I’m putting together a recap of the first Home Rule Commission public forums, which were held Saturday. But first I just want to quickly highlight an incorrect assertion that relates to my Friday post on moving trustee elections to November.
One of the speakers at the W.T. White morning session was Dallas County Schools District 2 trustee Kyle Renard, whom you may remember as the person beaten by Edwin Flores in a 2009 DISD school board race. (As an aside: Dallas County Schools has almost nothing to do with schools in Dallas County, much like the Texas Railroad Commission has little to do with railroads. I think I’ll write about that one day). During her public comments — best summarized as “love the conversation about education, but please don’t actually do anything” — Renard said that despite calls from several speakers to change the election date for trustees to November, the HRC should not consider this. Because, Renard said, the DISD board currently has the power to do so if desired, and therefore a home rule charter provision is unnecessary.
Renard is wrong.
The confusion is what the school board used to be able to do versus what the school board can do under current law. A quick copy-and-paste exercise makes this clear.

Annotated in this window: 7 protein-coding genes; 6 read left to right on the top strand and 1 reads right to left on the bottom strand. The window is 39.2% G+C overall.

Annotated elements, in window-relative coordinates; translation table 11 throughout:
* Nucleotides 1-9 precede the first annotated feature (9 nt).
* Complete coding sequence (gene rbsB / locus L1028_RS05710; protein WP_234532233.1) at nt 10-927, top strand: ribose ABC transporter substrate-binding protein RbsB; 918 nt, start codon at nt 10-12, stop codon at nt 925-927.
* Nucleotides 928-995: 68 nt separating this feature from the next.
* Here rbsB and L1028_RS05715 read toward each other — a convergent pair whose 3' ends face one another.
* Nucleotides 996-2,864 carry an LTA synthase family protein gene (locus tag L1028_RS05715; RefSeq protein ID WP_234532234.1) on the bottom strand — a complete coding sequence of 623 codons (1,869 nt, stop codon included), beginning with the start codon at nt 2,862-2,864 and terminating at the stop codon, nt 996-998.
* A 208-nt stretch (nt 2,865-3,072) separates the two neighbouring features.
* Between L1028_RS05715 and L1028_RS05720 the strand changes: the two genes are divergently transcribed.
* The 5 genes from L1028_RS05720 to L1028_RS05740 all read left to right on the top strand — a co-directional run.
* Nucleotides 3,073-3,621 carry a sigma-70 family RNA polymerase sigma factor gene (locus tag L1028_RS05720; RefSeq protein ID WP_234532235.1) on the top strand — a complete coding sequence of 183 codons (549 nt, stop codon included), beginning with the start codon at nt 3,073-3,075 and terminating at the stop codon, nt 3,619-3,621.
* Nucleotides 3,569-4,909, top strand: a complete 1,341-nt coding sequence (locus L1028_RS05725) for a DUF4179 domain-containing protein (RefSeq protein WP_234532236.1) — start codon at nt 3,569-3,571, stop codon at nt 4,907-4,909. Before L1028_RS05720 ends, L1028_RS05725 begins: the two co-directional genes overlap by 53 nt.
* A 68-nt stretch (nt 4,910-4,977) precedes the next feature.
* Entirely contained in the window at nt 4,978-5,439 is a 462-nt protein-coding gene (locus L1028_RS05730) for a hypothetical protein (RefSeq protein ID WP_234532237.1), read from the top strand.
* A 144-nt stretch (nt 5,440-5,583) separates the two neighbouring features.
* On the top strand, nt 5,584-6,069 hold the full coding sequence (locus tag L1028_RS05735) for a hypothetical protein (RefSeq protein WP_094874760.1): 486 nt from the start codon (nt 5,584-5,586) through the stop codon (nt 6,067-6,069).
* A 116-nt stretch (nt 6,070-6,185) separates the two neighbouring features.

From the Texas Education Code, with the relevant portions bolded by moi. First, elections can be moved to November — but only every even year election cycle, not every year:
Sec. 11.0581. JOINT ELECTIONS REQUIRED. (a) An election for trustees of an independent school district shall be held on the same date as:
(1) the election for the members of the governing body of a municipality located in the school district;
(2) the general election for state and county officers;
(3) the election for the members of the governing body of a hospital district, if the school district:
(A) is wholly or partly located in a county with a population of less than 40,000 that is adjacent to a county with a population of more than three million; and
(B) held its election for trustees jointly with the election for the members of the governing body of the hospital district before May 2007; or
(4) the election for the members of the governing board of a public junior college district in which the school district is wholly or partly located.
(b) Elections held on the same date as provided by Subsection (a) shall be held as a joint election under Chapter 271, Election Code.